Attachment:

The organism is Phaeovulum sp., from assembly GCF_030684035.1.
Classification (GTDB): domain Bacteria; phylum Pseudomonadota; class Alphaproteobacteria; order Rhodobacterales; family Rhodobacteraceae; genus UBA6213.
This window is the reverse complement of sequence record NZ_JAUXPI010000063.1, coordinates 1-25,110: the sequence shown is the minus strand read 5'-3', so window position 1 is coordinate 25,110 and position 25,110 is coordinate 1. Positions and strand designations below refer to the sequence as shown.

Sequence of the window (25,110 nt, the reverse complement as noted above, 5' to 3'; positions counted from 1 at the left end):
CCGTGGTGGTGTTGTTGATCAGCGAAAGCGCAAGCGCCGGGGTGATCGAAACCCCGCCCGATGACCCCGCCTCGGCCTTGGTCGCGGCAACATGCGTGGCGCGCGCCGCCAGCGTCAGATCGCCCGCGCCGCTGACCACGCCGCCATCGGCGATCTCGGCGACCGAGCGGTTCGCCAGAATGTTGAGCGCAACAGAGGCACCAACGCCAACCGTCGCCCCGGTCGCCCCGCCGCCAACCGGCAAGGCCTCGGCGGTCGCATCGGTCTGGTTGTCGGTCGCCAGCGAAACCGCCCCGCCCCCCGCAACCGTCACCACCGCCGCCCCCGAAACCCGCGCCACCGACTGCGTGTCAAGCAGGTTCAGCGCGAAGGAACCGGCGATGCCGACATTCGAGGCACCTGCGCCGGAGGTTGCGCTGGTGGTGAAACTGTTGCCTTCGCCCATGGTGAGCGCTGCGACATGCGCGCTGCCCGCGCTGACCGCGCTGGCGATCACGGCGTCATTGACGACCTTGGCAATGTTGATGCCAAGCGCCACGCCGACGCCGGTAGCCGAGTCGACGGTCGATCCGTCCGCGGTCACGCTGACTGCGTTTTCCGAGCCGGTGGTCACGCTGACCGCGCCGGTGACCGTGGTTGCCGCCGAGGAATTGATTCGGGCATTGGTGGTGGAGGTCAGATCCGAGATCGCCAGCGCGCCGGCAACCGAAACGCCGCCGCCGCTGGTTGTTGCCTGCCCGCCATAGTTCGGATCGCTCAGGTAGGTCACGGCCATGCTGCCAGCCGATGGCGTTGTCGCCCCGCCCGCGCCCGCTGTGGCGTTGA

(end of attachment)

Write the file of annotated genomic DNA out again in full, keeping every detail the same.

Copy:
The organism is Phaeovulum sp., from assembly GCF_030684035.1.
Classification (GTDB): domain Bacteria; phylum Pseudomonadota; class Alphaproteobacteria; order Rhodobacterales; family Rhodobacteraceae; genus UBA6213.
This window is the reverse complement of sequence record NZ_JAUXPI010000063.1, coordinates 1-25,110: the sequence shown is the minus strand read 5'-3', so window position 1 is coordinate 25,110 and position 25,110 is coordinate 1. Positions and strand designations below refer to the sequence as shown.

Sequence of the window (25,110 nt, the reverse complement as noted above, 5' to 3'; positions counted from 1 at the left end):
CCGTGGTGGTGTTGTTGATCAGCGAAAGCGCAAGCGCCGGGGTGATCGAAACCCCGCCCGATGACCCCGCCTCGGCCTTGGTCGCGGCAACATGCGTGGCGCGCGCCGCCAGCGTCAGATCGCCCGCGCCGCTGACCACGCCGCCATCGGCGATCTCGGCGACCGAGCGGTTCGCCAGAATGTTGAGCGCAACAGAGGCACCAACGCCAACCGTCGCCCCGGTCGCCCCGCCGCCAACCGGCAAGGCCTCGGCGGTCGCATCGGTCTGGTTGTCGGTCGCCAGCGAAACCGCCCCGCCCCCCGCAACCGTCACCACCGCCGCCCCCGAAACCCGCGCCACCGACTGCGTGTCAAGCAGGTTCAGCGCGAAGGAACCGGCGATGCCGACATTCGAGGCACCTGCGCCGGAGGTTGCGCTGGTGGTGAAACTGTTGCCTTCGCCCATGGTGAGCGCTGCGACATGCGCGCTGCCCGCGCTGACCGCGCTGGCGATCACGGCGTCATTGACGACCTTGGCAATGTTGATGCCAAGCGCCACGCCGACGCCGGTAGCCGAGTCGACGGTCGATCCGTCCGCGGTCACGCTGACTGCGTTTTCCGAGCCGGTGGTCACGCTGACCGCGCCGGTGACCGTGGTTGCCGCCGAGGAATTGATTCGGGCATTGGTGGTGGAGGTCAGATCCGAGATCGCCAGCGCGCCGGCAACCGAAACGCCGCCGCCGCTGGTTGTTGCCTGCCCGCCATAGTTCGGATCGCTCAGGTAGGTCACGGCCATGCTGCCAGCCGATGGCGTTGTCGCCCCGCCCGCGCCCGCTGTGGCGTTGA